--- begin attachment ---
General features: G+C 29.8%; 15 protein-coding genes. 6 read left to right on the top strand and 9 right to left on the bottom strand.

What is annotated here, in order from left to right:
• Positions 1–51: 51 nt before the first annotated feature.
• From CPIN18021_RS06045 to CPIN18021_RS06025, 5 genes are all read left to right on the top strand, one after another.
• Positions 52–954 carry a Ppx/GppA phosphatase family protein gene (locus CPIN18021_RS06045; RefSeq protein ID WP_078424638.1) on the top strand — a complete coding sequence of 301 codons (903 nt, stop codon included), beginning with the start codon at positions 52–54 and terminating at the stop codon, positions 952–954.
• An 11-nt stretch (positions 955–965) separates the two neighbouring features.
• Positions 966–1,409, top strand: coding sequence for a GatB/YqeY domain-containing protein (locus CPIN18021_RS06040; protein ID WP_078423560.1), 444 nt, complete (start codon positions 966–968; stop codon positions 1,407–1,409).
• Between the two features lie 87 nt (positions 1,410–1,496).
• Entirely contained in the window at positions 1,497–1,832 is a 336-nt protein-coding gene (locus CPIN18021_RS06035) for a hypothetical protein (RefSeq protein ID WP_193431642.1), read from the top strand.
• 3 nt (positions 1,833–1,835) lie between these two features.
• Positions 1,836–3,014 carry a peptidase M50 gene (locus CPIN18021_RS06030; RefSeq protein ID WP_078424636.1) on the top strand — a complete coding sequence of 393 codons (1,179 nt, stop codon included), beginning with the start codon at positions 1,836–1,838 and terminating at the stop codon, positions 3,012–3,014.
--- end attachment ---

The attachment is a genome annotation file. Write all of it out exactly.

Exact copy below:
General features: G+C 29.8%; 15 protein-coding genes. 6 read left to right on the top strand and 9 right to left on the bottom strand.

What is annotated here, in order from left to right:
• Positions 1–51: 51 nt before the first annotated feature.
• From CPIN18021_RS06045 to CPIN18021_RS06025, 5 genes are all read left to right on the top strand, one after another.
• Positions 52–954 carry a Ppx/GppA phosphatase family protein gene (locus CPIN18021_RS06045; RefSeq protein ID WP_078424638.1) on the top strand — a complete coding sequence of 301 codons (903 nt, stop codon included), beginning with the start codon at positions 52–54 and terminating at the stop codon, positions 952–954.
• An 11-nt stretch (positions 955–965) separates the two neighbouring features.
• Positions 966–1,409, top strand: coding sequence for a GatB/YqeY domain-containing protein (locus CPIN18021_RS06040; protein ID WP_078423560.1), 444 nt, complete (start codon positions 966–968; stop codon positions 1,407–1,409).
• Between the two features lie 87 nt (positions 1,410–1,496).
• Entirely contained in the window at positions 1,497–1,832 is a 336-nt protein-coding gene (locus CPIN18021_RS06035) for a hypothetical protein (RefSeq protein ID WP_193431642.1), read from the top strand.
• 3 nt (positions 1,833–1,835) lie between these two features.
• Positions 1,836–3,014 carry a peptidase M50 gene (locus CPIN18021_RS06030; RefSeq protein ID WP_078424636.1) on the top strand — a complete coding sequence of 393 codons (1,179 nt, stop codon included), beginning with the start codon at positions 1,836–1,838 and terminating at the stop codon, positions 3,012–3,014.